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Madras HC orders district collector to cancel anti-Sterlite protester's detention

The Madras High Court today directed the Tuticorin district collector to cancel his order detaining an anti-Sterlite protester under the National Security Act (NSA), and cautioned him against merely accepting police request for such detentions.


PTI 01 Aug 2018, 04:32 PM India

The Madras High Court today directed the Tuticorin district collector to cancel his order detaining an anti-Sterlite protester under the National Security Act (NSA), and cautioned him against merely accepting police request for such detentions.

Justices C T Selvam and A M Basheer Ahamed of the Madurai Bench gave the order when collector Sandeep Nanduri appeared before it complying with its yesterday's order, which was given during the hearing of a habeas corpus petition (HCP) filed by the wife of the protester Hari Raghavan.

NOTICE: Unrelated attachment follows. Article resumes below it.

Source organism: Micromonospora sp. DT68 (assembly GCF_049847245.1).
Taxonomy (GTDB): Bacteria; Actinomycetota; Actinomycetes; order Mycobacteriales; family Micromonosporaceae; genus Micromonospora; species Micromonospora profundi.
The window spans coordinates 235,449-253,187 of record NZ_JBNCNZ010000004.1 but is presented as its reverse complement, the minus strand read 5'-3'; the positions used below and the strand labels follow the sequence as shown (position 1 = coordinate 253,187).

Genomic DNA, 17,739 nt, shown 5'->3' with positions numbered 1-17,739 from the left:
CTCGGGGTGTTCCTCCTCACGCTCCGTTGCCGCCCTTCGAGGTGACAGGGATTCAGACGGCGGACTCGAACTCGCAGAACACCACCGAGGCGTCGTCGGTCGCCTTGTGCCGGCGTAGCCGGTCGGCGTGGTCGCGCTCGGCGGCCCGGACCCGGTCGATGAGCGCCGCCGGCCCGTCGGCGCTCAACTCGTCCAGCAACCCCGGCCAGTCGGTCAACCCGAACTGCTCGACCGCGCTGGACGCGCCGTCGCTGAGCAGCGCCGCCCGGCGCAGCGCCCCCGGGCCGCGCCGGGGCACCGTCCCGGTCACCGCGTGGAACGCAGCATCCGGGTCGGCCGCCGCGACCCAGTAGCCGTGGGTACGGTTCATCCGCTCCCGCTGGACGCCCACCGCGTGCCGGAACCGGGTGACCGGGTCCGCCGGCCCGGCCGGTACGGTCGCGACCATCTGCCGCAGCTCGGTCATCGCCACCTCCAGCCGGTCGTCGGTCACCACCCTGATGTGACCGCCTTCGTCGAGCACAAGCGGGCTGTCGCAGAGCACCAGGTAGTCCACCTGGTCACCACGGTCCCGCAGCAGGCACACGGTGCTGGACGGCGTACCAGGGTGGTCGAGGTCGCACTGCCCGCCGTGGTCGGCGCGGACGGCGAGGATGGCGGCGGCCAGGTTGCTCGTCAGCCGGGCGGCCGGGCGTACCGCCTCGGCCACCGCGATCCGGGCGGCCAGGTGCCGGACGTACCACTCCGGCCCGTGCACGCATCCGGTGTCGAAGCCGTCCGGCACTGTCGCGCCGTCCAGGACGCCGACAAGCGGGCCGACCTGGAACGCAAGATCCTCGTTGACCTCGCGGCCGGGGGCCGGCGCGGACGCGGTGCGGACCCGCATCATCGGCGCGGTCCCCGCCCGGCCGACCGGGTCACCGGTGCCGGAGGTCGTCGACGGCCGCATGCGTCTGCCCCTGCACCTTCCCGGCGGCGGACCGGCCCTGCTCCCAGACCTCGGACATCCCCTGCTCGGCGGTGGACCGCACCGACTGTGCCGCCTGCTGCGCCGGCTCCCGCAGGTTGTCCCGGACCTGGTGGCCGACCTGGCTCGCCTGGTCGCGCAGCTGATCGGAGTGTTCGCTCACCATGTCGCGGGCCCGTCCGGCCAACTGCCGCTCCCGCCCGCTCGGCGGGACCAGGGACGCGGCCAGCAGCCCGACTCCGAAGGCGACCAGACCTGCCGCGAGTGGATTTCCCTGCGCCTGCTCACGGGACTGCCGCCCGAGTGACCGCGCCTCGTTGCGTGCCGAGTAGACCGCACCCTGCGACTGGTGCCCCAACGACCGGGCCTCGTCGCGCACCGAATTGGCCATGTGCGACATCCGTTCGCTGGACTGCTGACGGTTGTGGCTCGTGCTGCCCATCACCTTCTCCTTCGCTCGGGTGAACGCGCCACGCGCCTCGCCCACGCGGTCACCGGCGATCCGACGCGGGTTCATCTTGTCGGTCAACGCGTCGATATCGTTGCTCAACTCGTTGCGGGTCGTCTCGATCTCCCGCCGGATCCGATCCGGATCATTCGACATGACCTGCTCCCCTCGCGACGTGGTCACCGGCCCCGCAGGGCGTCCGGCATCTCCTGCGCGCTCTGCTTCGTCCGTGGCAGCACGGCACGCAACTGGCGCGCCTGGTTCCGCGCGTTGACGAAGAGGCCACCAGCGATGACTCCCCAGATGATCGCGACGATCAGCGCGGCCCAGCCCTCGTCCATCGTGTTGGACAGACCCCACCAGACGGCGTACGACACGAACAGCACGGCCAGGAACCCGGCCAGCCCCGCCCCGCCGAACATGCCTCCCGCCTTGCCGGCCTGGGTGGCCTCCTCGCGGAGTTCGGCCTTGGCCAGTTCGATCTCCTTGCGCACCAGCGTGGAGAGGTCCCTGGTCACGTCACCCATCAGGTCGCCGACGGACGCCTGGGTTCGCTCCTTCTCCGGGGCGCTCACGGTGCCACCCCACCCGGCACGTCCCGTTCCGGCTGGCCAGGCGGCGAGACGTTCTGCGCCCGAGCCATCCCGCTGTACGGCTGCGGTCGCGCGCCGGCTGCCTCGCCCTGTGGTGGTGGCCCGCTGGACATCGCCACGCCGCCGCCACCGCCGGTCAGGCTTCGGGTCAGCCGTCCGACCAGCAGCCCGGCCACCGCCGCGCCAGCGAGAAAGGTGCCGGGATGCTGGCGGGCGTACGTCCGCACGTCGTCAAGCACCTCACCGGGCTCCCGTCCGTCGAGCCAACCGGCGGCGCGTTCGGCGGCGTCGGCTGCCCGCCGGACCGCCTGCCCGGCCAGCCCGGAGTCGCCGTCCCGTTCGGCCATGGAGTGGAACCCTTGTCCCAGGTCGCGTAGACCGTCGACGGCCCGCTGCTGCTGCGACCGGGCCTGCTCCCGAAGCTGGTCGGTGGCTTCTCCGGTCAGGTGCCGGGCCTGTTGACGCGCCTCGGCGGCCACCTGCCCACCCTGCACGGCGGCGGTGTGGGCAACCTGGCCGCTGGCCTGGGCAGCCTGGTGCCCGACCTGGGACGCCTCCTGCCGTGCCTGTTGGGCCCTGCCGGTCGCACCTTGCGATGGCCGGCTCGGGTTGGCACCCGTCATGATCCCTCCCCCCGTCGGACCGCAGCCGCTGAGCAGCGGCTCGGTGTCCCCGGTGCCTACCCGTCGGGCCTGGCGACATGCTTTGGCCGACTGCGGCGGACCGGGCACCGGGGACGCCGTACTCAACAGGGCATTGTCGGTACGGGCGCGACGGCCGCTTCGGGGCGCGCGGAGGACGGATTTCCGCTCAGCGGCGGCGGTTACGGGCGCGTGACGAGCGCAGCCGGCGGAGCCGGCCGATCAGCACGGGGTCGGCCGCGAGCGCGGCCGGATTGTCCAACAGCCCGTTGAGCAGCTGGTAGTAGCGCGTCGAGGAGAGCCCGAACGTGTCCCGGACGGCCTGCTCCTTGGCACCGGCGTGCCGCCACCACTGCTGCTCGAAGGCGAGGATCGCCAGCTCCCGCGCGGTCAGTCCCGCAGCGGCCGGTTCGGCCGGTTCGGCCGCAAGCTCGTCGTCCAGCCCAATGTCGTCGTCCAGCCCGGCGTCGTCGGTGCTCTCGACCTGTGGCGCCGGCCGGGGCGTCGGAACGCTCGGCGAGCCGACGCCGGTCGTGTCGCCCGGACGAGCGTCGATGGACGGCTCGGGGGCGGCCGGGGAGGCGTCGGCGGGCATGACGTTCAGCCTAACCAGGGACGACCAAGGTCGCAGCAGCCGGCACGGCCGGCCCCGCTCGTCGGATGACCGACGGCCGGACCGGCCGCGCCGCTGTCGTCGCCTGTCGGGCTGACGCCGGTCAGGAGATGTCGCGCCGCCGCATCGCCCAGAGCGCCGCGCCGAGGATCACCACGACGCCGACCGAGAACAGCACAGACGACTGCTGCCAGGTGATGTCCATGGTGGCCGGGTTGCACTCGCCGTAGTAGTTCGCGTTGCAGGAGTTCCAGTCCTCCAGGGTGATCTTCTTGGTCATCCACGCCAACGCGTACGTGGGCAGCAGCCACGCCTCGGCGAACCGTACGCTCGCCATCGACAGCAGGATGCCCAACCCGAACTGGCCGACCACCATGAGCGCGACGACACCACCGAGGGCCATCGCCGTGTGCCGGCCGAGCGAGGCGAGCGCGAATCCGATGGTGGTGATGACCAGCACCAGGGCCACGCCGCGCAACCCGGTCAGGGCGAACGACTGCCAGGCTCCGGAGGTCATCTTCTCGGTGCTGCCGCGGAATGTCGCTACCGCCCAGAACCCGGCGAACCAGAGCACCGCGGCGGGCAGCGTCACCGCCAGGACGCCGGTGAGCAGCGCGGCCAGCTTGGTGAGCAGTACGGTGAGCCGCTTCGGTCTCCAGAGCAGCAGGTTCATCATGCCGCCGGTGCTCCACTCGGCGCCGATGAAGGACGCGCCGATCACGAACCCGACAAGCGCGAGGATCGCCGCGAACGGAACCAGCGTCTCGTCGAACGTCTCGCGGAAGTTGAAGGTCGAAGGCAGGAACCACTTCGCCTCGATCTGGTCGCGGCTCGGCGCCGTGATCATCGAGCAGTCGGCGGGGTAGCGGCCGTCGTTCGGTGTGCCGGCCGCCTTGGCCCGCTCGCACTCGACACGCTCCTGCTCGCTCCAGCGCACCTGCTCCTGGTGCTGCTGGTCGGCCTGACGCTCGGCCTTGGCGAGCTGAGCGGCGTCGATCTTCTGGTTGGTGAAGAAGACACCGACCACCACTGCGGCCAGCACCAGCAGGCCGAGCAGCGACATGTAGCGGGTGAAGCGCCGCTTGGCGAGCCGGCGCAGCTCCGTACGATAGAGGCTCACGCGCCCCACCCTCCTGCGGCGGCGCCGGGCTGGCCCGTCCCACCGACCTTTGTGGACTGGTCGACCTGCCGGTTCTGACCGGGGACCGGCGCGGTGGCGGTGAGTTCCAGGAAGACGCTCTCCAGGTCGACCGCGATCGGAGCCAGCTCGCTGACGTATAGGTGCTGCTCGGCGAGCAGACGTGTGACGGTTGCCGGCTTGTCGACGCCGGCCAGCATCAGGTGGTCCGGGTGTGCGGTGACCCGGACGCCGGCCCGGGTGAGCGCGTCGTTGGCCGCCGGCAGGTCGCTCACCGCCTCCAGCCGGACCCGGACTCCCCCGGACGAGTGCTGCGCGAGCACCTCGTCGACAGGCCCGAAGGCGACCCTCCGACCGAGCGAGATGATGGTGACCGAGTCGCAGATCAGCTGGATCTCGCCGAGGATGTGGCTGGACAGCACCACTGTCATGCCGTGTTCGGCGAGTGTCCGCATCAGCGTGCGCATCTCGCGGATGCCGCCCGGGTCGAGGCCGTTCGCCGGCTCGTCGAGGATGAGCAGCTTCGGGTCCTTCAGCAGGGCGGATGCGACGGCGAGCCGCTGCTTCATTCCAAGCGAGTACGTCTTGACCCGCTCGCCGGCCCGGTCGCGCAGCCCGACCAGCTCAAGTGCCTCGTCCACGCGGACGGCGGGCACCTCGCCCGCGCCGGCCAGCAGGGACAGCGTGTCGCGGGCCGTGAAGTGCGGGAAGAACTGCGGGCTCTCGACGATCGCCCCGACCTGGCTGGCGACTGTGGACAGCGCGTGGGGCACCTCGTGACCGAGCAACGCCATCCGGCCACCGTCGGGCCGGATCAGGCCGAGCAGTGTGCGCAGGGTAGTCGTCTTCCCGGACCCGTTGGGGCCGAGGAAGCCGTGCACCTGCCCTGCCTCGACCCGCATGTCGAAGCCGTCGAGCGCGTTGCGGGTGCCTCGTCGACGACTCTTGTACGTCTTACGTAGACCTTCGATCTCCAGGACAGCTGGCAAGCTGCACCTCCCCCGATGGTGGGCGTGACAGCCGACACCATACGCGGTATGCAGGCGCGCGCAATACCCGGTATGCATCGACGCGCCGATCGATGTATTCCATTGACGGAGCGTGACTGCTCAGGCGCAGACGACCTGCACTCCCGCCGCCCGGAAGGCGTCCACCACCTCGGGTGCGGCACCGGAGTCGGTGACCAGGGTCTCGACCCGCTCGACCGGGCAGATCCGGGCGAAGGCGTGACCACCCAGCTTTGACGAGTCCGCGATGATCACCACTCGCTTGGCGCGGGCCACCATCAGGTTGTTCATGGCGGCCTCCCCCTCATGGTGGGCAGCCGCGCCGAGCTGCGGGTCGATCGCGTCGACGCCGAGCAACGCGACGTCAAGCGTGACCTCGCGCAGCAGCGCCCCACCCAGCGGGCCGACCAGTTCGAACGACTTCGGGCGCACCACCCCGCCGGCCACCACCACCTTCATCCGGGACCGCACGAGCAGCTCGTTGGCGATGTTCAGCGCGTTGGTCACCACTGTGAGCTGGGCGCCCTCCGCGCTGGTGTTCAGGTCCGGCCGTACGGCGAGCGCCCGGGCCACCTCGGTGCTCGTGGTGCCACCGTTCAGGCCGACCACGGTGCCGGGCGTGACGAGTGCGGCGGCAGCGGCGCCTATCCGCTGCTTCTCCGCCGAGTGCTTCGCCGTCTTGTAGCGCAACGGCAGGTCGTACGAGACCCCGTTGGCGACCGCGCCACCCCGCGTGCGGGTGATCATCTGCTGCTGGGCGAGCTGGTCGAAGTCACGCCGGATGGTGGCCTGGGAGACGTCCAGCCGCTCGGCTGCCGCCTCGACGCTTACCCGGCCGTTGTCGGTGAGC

"Any person who did not commit a crime should not be punished. The collector should not accept whatever the police say and sign (on detention orders). Your signature could affect the freedom of an individual. Do not act like this in future and respect the judicial orders," the bench cautioned.

Taking a stern view of the detention of Raghavan under the National Security Act despite the court having granted him conditional bail, the division bench had asked the collector to be present in the court and give an explanation today.

Raghavan is a functionary of Left-wing outfit 'Makkal Athigaram'. He has been slapped with 92 cases for allegedly instigating the agitation demanding the closure of Sterlite's copper plant in Tuticorin. He was granted bail on July 24.

The agitation had turned violent on its 100th day, leading to police firing in which 13 people were killed on May 22 and 23.

During the hearing of the HCP, filed for seeking production of people illegally detained, the judges said it was not proper on part of the police to use the NSA against Raghavan after the court had given him conditional bail.

"This is democratic Tamil Nadu or a Police Raj state?" they had asked yesterday.

(This story has not been edited by Devdiscourse staff and is auto-generated from a syndicated feed.)


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